Saturday, November 2, 2013

Náufragos y Inmigrantes

I am reaching with this blog in the most ridiculous way possible. I can tell even as I begin writing...

We have family traditions. Even though we are just a scrape of a family, here on the border, hundreds of miles from my family in the US, hundreds of miles from my husband's family in Mexico. We are still a family. Every Tuesday we have "Midweek Movie Night." The tradition probably came from the fact that Redbox has new releases every Tuesday. Yes, in a country where pirated movies are sold on every corner and cost less than an item from the 99 Cents Only store, we still splurge for a rental once a week.

This week I couldn't find an action movie that had Spanish subtitles and Gordo hadn't seen, so we opted to watch Cast Away on Megashare. Surely you remember it. Motherfucking Wilson. I'm still mad at Tom Hanks for not swimming after him.

Towards the end, Chuck is at his welcome home party and the guests are dispersing. He walks about the hotel room, noticing the catered seafood that has gone to waste. He grabs a lighter and flicks it on and off repeatedly, noticing the lack of effort it takes to light the flame. Everything is so easy. He falls asleep next to the bedside lamp, again turning it on and off, no doubt marveling at the concept of electricity. When he goes to Kelly's house a few scenes later and she gives him his car keys back, he fondles the key chain and recognizes his old pocket knife, quite the contrast from the ice skate blades that he utilized on the island. In the final scenes, he chugs water lazily from an Ozarka bottle, again, symbolizing the ease of the modern world. The ease of a normal life. It got me thinking.

Just as I should never compare our lives to the lives of prisoners I certainly shouldn't compare it to that of a damned cast away. But you know me. I just can't help myself. When you live the life of an undocumented immigrant's wife, you marvel at the ease of life outside your situation. You think about what life used to be like. You wonder what other couples worry about. What they go through. Their daily struggles. Why they argue. What they're sad about. Why they're so often unhappy with their lives. If they are allowed to live together in the US, what more is there? What is the source of the unhappiness?

If  immigration didn't play such a huge role in our lives, where would we be? Why would we be upset? Why would we struggle? I feel like our biggest arguments are always over money. If one of us wasn't forced to work at a maquila in Mexico for a few bucks a day, would we still have that struggle? I can't remember arguing about money when we were in Gilbert. Neither of us have much in the way of a higher education, but our two US salaries were plenty. We're pretty simple people. If we were to have that again? At this point, I can't imagine what it would be like. I suppose all I could complain about would be his incessant snoring or obsession with pawn shop television shows. Maybe his irritating laugh? His tall tales? I don't know.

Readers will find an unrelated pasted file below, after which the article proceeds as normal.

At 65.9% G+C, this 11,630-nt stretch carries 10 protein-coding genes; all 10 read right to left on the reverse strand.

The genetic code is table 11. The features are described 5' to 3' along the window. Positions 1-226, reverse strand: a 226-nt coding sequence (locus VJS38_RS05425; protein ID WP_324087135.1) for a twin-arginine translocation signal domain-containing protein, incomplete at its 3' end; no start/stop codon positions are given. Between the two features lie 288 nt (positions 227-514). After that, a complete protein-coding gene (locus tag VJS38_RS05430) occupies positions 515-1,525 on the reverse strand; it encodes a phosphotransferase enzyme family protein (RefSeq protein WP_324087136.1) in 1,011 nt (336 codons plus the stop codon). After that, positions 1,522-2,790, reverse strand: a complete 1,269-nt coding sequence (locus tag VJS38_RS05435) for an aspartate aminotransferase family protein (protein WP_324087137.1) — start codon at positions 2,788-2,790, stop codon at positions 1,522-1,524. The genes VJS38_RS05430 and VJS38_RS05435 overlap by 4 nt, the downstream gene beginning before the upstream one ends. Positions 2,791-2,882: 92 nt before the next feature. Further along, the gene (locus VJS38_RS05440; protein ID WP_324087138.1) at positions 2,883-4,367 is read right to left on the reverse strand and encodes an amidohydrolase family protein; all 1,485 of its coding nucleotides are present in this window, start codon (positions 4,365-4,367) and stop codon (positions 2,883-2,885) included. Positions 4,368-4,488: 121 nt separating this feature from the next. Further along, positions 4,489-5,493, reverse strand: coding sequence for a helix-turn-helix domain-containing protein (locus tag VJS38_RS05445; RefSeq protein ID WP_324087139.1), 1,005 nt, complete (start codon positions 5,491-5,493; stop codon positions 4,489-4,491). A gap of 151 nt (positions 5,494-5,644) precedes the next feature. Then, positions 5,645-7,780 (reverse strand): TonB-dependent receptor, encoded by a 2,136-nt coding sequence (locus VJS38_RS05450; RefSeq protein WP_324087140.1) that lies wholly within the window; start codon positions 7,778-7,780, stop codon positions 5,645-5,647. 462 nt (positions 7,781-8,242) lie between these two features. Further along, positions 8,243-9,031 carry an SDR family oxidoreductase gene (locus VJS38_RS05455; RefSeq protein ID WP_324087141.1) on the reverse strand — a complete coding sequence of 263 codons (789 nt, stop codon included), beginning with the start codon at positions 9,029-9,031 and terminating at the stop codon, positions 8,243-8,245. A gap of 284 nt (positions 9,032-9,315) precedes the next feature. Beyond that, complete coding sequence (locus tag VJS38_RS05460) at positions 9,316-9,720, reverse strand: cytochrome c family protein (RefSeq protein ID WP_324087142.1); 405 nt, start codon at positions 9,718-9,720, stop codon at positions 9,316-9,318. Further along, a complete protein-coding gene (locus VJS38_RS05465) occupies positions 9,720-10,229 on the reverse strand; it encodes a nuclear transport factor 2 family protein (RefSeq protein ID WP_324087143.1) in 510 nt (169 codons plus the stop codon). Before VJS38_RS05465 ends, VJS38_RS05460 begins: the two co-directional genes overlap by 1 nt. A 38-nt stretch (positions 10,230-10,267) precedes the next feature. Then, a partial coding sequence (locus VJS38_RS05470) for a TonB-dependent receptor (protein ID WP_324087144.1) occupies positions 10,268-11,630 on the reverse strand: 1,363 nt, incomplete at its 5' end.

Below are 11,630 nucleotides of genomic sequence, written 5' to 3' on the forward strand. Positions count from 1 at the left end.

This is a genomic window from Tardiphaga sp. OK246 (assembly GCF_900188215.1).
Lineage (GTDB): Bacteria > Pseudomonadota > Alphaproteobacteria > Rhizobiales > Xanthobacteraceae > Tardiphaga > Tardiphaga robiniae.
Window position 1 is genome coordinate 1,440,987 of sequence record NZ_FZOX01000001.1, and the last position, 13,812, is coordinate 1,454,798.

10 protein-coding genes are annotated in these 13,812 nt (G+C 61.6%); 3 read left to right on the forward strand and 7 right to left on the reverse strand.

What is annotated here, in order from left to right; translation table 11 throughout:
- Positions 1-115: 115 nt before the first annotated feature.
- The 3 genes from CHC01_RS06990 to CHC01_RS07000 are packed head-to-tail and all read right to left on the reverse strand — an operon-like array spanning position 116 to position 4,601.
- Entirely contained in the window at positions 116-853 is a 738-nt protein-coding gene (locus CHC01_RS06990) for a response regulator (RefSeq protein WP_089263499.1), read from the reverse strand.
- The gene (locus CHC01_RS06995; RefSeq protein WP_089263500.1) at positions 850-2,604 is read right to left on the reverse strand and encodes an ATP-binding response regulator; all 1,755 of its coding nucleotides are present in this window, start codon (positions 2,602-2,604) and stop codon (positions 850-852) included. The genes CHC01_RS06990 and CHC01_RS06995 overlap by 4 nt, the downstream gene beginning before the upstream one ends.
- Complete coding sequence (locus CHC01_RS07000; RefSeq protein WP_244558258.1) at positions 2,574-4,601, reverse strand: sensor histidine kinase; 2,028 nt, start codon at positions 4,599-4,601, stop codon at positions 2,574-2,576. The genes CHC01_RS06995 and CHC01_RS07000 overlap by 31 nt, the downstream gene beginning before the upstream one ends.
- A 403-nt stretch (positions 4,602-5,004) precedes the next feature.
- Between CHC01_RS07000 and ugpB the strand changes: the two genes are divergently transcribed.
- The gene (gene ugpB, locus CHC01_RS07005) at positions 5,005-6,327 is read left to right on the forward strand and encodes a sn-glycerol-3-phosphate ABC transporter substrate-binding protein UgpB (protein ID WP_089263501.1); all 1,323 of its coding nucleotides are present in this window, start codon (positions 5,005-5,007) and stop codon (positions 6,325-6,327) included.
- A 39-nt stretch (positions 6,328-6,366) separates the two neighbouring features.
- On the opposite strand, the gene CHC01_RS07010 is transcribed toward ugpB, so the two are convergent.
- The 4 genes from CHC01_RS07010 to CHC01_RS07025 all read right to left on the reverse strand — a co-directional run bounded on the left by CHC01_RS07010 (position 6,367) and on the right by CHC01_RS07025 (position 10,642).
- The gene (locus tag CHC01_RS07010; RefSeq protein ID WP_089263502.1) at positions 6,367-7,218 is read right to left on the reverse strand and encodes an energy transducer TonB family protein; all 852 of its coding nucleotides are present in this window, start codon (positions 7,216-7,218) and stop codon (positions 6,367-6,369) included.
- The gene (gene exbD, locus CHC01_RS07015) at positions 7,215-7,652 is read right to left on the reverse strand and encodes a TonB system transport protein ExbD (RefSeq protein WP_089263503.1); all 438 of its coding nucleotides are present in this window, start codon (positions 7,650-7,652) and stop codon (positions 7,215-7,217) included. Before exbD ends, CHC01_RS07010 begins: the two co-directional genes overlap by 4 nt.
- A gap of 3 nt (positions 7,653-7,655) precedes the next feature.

It all seems so trivial.

Then again I hear my friends and family who don't have an undocumented spouse, who don't have the same hurdles to jump. I hear their relationship issues. I feel like I get it. I don't mean to discredit their problems, albeit different from my own. I just struggle with my perspective of what a "normal life" really is. I wonder if other people in my situation have this same struggle? Will those who haven't been scorned by USCIS ever understand me? I wonder how I am ever supposed to feel normal again? After all of this? Or is what I'm feeling now normal? Was I in a trance before? I don't know. I guess the grass is always greener on the other side.

I don't feel liked I'm trapped on a deserted island. But I wonder what life would be like for Ray and I if we are ever "rescued" from this situation? I can't wrap my head around it.

25 comments:

  1. Why does the "Midweek Movie Night" need subtitles? If he hasn't seen it, watch "El laberinto del fauno" ("Pan's Labyrinth"). The blood of the innocent opens doors.

    "Bienvenido Paisano!" is good comedy about LPRs (with U.S. citizen teenaged children) visiting Mexico. I won't give the spoiler. Maybe I can relate to that more than you can (it is as least close to the great topic you have chosen for this week).

    FWIW, subtitles in English on the TV were a big help in my wife's ongoing assimilation, as well as working as a cashier with the American (at least the New Mexico version of them) public. I understand your husband because it is the same issue for me with the languages reversed (and Spanish has much more structure than English). It's hard at this age to learn another language, especially since I'm not immersed in it.

    And my wife learned the basics to English at a Mexican university (at half the age I am now), along with touring in the United States with a musical group. My in-laws know it well enough to converse with me. Sure, mi suegra gives me a hard time for not picking up Spanish, but she understands why.